Return to Bolgatanga

Steve is on a tour of Ghana to visit our Mission Society Colleagues serving in northern Ghana and Togo. Having spent some time with Sue K [her blog], he is now in Bolgatanga, with the Bolga Bartletts, Dave and Ellen.

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Ellen and Dave Bartlett

On the field its called it Member Care, when missionaries care for each other, what we in the church would call pastoral care, trouble is, I have difficulty relating to our friends until I can visualize their ministry setting. I come to the north thinking I am coming to meet their friends, experience their ministry, and learn how I can better help, but not long into this journey I realize, as Brian Mann put it so well, “that my deepest spiritual discoveries can be found in observing the lives of ordinary people who seek to practice their faith in ways that are authentic, truthful and unheralded.” [1] Dave and Ellen help me into a spiritual discovery from the highly relational ministry they live, “authentic, truthful and mostly unheralded.”
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Steve in 2010, at Bongo Rock

In 2010, our daughter Anna and I spent a week in Bolga, and we have such fond memories from that trip. I was anxious to see it again, and see if I still felt the same way.
Read more about my 2010 Bolga Trip with Anna:
Welcome to Bolga, Crocodile Pond
Bongo Rock, Coming Alive
Navrongo Cathedral, The Art of Barter
Four years ago, Anna and I stayed near the center of town, but staying with Dave and Ellen, their home is on the outskirts, in a community of scattered houses that seem to have spilled out from the road, like an overturned truck. I’m sure there is some order to the houses, some rational in the placement of the traditional, and cinder block structures, but from the ground, I can’t see it.
What I do see is how connected Dave and Ellen are to this community.

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Grandpa walking home from the bread store

“Grandpa, hello!” I hear as Dave and I walk to the corner store to buy bread. Along the way Dave drops off some paperwork to be photocopied, he knows everyone by name, and they by “Grandpa” . We do not walk alone either, at every part of the journey, kids or adults join up with us, to carry our bag of bread, to chat with Grandpa for a while, or just joins us along their journey. It is good to see their connection to the people around them.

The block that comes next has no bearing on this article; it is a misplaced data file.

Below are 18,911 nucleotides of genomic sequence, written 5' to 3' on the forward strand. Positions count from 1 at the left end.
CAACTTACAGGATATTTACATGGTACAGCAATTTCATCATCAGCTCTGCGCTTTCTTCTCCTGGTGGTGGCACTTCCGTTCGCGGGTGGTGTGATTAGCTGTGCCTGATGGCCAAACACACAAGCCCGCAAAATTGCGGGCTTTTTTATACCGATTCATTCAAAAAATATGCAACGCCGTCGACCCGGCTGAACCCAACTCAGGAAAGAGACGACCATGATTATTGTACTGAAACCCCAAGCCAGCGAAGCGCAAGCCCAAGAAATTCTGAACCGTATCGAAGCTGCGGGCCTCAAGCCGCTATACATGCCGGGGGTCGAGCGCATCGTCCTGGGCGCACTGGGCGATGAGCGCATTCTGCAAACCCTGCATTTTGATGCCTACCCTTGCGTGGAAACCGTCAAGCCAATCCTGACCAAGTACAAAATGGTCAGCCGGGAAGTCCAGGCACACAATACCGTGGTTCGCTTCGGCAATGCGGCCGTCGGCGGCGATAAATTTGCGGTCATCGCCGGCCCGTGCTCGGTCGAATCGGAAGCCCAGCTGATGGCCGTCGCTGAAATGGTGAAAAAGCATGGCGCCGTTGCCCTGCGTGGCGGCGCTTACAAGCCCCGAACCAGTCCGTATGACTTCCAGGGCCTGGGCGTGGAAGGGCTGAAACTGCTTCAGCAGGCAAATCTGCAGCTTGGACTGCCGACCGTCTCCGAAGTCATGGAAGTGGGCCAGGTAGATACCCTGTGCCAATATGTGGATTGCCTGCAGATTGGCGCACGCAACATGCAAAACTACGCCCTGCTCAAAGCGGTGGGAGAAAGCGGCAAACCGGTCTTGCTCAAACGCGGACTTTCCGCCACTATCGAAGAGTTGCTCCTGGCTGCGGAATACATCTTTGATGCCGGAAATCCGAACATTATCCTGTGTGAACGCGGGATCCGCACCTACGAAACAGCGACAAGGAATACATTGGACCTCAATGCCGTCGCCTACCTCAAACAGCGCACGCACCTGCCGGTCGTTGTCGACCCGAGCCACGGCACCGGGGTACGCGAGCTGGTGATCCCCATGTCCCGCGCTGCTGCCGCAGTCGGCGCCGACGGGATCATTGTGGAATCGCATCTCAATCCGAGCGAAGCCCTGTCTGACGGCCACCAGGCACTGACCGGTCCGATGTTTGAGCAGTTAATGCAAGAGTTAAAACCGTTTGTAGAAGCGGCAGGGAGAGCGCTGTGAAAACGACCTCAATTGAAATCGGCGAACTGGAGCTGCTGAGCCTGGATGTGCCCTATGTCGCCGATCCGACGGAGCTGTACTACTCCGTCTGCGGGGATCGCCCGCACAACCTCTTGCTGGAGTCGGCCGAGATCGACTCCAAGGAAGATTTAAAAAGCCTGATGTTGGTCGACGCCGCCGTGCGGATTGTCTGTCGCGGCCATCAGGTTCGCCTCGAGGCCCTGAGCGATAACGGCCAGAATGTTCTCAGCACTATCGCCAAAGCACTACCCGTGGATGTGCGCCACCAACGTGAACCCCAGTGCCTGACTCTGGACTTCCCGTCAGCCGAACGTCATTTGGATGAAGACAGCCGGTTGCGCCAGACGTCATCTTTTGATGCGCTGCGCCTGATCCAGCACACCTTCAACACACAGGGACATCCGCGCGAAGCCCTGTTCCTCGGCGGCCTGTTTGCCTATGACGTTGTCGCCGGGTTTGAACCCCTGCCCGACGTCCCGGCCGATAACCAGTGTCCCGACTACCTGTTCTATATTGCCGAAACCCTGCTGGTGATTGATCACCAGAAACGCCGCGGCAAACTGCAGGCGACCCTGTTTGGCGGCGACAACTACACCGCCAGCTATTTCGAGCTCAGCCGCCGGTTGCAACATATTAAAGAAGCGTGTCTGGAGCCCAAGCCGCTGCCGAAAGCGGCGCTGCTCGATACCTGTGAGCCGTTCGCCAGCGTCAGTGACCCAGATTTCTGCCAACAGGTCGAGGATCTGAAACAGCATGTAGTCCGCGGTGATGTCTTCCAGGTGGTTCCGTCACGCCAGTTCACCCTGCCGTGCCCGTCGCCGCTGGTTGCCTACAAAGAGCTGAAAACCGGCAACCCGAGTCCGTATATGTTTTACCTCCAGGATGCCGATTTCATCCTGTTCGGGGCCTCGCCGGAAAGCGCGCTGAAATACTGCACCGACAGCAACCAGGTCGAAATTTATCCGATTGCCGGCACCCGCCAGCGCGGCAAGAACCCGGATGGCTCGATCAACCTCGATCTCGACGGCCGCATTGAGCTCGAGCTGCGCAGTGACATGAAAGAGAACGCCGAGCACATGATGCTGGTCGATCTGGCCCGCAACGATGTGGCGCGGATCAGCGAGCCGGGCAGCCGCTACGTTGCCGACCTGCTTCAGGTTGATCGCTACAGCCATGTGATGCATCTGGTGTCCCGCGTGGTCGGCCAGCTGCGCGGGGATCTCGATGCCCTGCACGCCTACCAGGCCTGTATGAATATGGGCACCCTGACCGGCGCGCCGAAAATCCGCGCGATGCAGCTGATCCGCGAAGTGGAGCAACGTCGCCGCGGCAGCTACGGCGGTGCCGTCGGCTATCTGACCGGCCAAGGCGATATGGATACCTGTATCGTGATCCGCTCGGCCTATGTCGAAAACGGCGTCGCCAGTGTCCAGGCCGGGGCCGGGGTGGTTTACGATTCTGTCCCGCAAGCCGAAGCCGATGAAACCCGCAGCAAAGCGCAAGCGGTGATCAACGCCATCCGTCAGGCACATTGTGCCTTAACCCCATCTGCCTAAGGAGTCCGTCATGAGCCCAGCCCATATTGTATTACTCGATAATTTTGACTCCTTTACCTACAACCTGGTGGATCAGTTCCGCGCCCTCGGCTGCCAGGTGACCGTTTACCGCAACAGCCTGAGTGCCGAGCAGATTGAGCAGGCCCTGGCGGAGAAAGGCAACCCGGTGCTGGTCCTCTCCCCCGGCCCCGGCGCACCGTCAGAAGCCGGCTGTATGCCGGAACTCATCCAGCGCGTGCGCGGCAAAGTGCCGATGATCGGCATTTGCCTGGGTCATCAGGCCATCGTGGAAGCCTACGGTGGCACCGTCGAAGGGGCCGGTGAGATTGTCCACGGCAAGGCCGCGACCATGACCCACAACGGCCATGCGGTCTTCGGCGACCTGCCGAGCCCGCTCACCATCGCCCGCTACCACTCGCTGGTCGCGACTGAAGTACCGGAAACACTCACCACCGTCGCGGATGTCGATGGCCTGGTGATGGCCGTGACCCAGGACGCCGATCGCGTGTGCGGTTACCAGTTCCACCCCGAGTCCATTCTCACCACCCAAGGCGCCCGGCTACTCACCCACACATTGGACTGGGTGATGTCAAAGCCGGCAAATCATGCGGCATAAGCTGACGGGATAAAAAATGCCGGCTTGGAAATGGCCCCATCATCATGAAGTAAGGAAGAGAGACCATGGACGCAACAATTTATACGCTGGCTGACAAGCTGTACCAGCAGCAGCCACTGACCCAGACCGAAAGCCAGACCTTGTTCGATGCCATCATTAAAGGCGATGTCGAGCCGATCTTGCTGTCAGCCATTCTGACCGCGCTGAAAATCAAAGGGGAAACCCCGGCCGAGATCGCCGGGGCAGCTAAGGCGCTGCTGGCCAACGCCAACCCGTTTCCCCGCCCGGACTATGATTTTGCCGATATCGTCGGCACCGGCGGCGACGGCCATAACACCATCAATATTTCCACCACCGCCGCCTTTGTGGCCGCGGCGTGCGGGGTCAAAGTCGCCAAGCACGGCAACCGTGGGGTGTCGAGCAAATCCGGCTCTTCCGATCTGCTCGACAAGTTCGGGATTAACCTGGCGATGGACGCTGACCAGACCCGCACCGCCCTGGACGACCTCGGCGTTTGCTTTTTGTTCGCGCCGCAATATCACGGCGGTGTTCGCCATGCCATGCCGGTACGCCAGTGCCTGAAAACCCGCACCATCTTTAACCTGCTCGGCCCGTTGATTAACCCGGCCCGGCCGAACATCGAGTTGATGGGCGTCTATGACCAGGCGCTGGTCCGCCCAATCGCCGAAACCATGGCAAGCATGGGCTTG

Celebrate Recovery Bible Study
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Ellen’s Small Group at Bible College meets under the shade of a tree.

In the evening they take me to Bible Study with their small group, and I hear stories from the lives of these people who serve the Lord so remotely, but so deeply connected to their community that there almost seems to be no line separating them.
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Ellen leans on Dave, demonstrating Trust

The next morning I watch Dave and Ellen team teach at a local Bible College, modeling both the method of Celebrate Recovery Bible Study and good marriage practices for a class of young men and women who are training to be pastors.
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Though none of them are known to be in recovery, the method the Bartletts are teaching will be well used in their future churches.

 

Neighborhood Bible Study

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Why Dave is doing math in worship is beyond me.      2+3 = 5

In the afternoon we prepare for the neighborhood Bible Study, when about 70 high energy kids show up before 7pm to study the Bible and learn about Jesus in a positive way. Dave and Ellen host it each Monday night, but a group of friends and local pastors do the bulk of the teaching. Imagine a weekly Vacation Bible School, but one that goes on all year, building a relationship with each child and their through the gospel. Tonight a grandmother shows up just to see what has so captivated her granddaughter’s faith.